First, the good:
1) For a No. 22 seed, Sam Querrey got a favorable draw -- In the same way that Wimbledon is more fun when Andy Murray advances far, the U.S. Open provides better entertainment when an American makes some noise. We expect Andy Roddick to do so (he's advanced to the quarterfinals in seven of his last eight appearances at Flushing Meadow), but there's a good chance that the upstart Querrey could join him in the final eight.
After clinching the summer-long U.S. Open Series on Wednesday, Querrey had an equally good day Thursday when he found out that his likely second round match-up would be against No. 12 seed Robin Soderling, a clay court specialist. Throw in the home-country advantage, a possible $1 million bonus (for winning the Open series) and the rowdy support of his cheering section, the Samurai, and it could add up to a memorable weekend for the 21-year old from California.
2) The "shrieker heard 'round the world" shouldn't get too much TV time -- If a grunter plays in Queens and nobody is around to watch it, does she make a sound? Michelle Larcher de Brito, the 16-year old Portuguese player who was heckled in Paris earlier this year for her excessive shrieks, has a draw void of any big-name players, which means that her exposure on television should be minimal, barring an unexpected run to the quarterfinals. This is a good thing for people watching on CBS and ESPN, as listening to Larcher de Brito for more than three minutes is akin to blasting Coldplay on your iPod while jackhammering a piece of chalk against a blackboard. Our advice for those who will be attending the Open in person? Try to situate yourself at least three courts away.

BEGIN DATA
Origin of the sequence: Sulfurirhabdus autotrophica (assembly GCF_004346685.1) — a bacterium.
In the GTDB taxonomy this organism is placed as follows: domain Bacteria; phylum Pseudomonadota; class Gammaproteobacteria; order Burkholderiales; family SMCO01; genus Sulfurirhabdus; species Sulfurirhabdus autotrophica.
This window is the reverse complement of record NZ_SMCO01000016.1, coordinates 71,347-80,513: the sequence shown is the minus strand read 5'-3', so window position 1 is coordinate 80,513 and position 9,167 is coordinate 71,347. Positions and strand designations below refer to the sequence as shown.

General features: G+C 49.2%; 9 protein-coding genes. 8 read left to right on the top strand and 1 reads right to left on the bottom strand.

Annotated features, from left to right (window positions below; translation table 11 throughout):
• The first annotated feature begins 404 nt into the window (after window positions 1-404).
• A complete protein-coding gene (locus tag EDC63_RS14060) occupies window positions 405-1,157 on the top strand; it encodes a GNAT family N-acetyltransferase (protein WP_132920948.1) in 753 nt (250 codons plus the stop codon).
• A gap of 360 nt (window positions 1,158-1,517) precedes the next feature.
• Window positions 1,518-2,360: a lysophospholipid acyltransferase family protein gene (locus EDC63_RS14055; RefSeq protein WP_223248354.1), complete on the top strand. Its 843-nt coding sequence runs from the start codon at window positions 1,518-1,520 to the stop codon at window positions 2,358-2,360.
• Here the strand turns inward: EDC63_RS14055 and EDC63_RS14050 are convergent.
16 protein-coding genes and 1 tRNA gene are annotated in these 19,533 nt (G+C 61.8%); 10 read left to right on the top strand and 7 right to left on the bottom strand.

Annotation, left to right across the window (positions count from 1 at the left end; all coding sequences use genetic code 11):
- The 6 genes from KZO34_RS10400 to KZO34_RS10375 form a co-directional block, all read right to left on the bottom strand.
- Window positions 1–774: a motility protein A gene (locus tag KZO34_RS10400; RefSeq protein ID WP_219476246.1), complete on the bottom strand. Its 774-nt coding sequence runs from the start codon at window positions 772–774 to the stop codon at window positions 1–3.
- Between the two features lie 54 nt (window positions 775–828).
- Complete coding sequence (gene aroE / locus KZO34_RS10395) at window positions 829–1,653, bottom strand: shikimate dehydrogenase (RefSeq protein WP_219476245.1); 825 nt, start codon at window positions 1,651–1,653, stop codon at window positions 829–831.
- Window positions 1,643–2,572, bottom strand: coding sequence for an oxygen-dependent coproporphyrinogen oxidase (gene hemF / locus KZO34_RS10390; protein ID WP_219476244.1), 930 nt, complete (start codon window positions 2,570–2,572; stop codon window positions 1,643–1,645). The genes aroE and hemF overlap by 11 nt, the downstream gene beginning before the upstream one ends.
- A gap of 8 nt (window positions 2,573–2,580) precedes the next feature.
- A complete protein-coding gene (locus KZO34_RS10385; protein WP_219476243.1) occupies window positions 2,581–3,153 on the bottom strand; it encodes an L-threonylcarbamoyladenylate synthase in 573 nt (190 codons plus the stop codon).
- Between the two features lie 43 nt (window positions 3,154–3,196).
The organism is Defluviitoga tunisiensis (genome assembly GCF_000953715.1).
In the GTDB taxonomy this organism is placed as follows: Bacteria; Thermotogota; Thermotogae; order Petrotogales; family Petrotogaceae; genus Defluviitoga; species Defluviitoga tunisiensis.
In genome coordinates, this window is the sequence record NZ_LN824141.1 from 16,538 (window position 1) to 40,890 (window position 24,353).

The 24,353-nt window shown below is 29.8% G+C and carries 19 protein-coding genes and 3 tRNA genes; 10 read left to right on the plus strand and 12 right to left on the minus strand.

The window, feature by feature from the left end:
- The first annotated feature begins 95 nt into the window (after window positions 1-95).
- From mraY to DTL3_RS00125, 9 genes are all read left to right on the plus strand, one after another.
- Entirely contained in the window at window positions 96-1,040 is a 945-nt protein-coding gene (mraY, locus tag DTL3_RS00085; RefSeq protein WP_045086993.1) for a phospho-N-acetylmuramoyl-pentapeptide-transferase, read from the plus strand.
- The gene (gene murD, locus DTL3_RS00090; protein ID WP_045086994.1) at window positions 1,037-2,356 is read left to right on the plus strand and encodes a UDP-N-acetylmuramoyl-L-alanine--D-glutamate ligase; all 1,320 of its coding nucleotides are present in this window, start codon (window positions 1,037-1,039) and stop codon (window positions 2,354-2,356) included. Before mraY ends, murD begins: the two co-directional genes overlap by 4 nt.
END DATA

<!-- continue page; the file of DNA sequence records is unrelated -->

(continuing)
And, the bad:
1) Venus and Serena are scheduled to meet in the semifinals -- Even though we firmly believe that the fact that two sisters from Compton are the best tennis players in the world is taken for granted, we can't deny that every time Venus and Serena play in a Grand Slam final it's a yawn-inducing affair. Even so, it's unfortunate that the Wimbledon finalists won't have a chance to play each other in their third U.S. Open final. (Maybe we're just bitter because there's no reason for Dinara Safina to be seeded No. 1 in anything other than "best current women's players named Dinara".)
2) Richard Gasquet will play Rafael Nadal in the first round -- This isn't bad for tennis fans because anytime a guy who is just one year removed from a top ten ranking plays a six-time Grand Slam champion in the first round of a Grand Slam event, that's pretty awesome. No, we're more concerned that Gasquet's likely early loss will disappoint Manhattan's coke-fueled party girls, who will miss out on the chance to make-out with a real, live French tennis star. Sorry, ladies.